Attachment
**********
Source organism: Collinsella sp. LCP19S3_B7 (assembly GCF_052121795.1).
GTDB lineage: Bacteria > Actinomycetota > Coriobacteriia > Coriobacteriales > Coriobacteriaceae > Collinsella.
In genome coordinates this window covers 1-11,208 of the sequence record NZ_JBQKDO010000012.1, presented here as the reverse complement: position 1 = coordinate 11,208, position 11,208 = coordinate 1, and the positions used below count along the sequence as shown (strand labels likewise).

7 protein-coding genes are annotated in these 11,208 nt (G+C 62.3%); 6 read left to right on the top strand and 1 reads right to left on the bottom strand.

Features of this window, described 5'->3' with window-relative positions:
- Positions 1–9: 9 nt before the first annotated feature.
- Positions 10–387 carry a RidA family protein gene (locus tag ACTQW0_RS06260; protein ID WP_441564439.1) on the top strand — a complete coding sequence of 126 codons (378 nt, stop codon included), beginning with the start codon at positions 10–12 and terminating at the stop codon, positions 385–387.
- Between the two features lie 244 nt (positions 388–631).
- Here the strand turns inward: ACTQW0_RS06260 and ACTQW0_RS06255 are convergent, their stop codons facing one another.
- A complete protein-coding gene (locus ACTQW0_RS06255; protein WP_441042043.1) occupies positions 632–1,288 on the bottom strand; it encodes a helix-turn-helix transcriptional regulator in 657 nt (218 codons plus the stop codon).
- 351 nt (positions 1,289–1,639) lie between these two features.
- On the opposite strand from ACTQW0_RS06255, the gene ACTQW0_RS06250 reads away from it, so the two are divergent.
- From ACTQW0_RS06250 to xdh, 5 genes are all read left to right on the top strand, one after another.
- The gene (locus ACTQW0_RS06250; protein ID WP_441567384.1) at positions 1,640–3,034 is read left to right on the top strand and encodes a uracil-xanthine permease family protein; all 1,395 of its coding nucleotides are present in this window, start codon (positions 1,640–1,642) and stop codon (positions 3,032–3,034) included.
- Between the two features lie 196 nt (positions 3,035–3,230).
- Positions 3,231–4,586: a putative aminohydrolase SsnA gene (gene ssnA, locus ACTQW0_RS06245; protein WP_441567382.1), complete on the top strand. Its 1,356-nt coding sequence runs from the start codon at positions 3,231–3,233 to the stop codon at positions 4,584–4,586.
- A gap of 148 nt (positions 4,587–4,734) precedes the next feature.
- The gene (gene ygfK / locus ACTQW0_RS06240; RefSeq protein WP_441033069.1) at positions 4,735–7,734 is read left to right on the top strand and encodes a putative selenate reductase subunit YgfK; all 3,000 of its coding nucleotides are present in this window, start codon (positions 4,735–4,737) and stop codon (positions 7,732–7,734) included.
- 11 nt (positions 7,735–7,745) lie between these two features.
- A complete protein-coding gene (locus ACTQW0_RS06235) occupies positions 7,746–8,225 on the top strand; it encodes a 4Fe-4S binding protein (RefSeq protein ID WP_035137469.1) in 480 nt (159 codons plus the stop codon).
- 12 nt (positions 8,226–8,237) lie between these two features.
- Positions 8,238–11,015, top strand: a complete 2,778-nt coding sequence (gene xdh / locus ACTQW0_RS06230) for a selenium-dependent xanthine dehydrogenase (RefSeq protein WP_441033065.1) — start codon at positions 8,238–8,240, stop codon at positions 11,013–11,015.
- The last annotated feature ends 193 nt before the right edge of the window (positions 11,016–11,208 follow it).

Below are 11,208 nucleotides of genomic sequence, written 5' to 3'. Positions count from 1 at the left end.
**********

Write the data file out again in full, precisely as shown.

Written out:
Source organism: Collinsella sp. LCP19S3_B7 (assembly GCF_052121795.1).
GTDB lineage: Bacteria > Actinomycetota > Coriobacteriia > Coriobacteriales > Coriobacteriaceae > Collinsella.
In genome coordinates this window covers 1-11,208 of the sequence record NZ_JBQKDO010000012.1, presented here as the reverse complement: position 1 = coordinate 11,208, position 11,208 = coordinate 1, and the positions used below count along the sequence as shown (strand labels likewise).

7 protein-coding genes are annotated in these 11,208 nt (G+C 62.3%); 6 read left to right on the top strand and 1 reads right to left on the bottom strand.

Features of this window, described 5'->3' with window-relative positions:
- Positions 1–9: 9 nt before the first annotated feature.
- Positions 10–387 carry a RidA family protein gene (locus tag ACTQW0_RS06260; protein ID WP_441564439.1) on the top strand — a complete coding sequence of 126 codons (378 nt, stop codon included), beginning with the start codon at positions 10–12 and terminating at the stop codon, positions 385–387.
- Between the two features lie 244 nt (positions 388–631).
- Here the strand turns inward: ACTQW0_RS06260 and ACTQW0_RS06255 are convergent, their stop codons facing one another.
- A complete protein-coding gene (locus ACTQW0_RS06255; protein WP_441042043.1) occupies positions 632–1,288 on the bottom strand; it encodes a helix-turn-helix transcriptional regulator in 657 nt (218 codons plus the stop codon).
- 351 nt (positions 1,289–1,639) lie between these two features.
- On the opposite strand from ACTQW0_RS06255, the gene ACTQW0_RS06250 reads away from it, so the two are divergent.
- From ACTQW0_RS06250 to xdh, 5 genes are all read left to right on the top strand, one after another.
- The gene (locus ACTQW0_RS06250; protein ID WP_441567384.1) at positions 1,640–3,034 is read left to right on the top strand and encodes a uracil-xanthine permease family protein; all 1,395 of its coding nucleotides are present in this window, start codon (positions 1,640–1,642) and stop codon (positions 3,032–3,034) included.
- Between the two features lie 196 nt (positions 3,035–3,230).
- Positions 3,231–4,586: a putative aminohydrolase SsnA gene (gene ssnA, locus ACTQW0_RS06245; protein WP_441567382.1), complete on the top strand. Its 1,356-nt coding sequence runs from the start codon at positions 3,231–3,233 to the stop codon at positions 4,584–4,586.
- A gap of 148 nt (positions 4,587–4,734) precedes the next feature.
- The gene (gene ygfK / locus ACTQW0_RS06240; RefSeq protein WP_441033069.1) at positions 4,735–7,734 is read left to right on the top strand and encodes a putative selenate reductase subunit YgfK; all 3,000 of its coding nucleotides are present in this window, start codon (positions 4,735–4,737) and stop codon (positions 7,732–7,734) included.
- 11 nt (positions 7,735–7,745) lie between these two features.
- A complete protein-coding gene (locus ACTQW0_RS06235) occupies positions 7,746–8,225 on the top strand; it encodes a 4Fe-4S binding protein (RefSeq protein ID WP_035137469.1) in 480 nt (159 codons plus the stop codon).
- 12 nt (positions 8,226–8,237) lie between these two features.
- Positions 8,238–11,015, top strand: a complete 2,778-nt coding sequence (gene xdh / locus ACTQW0_RS06230) for a selenium-dependent xanthine dehydrogenase (RefSeq protein WP_441033065.1) — start codon at positions 8,238–8,240, stop codon at positions 11,013–11,015.
- The last annotated feature ends 193 nt before the right edge of the window (positions 11,016–11,208 follow it).

Below are 11,208 nucleotides of genomic sequence, written 5' to 3'. Positions count from 1 at the left end.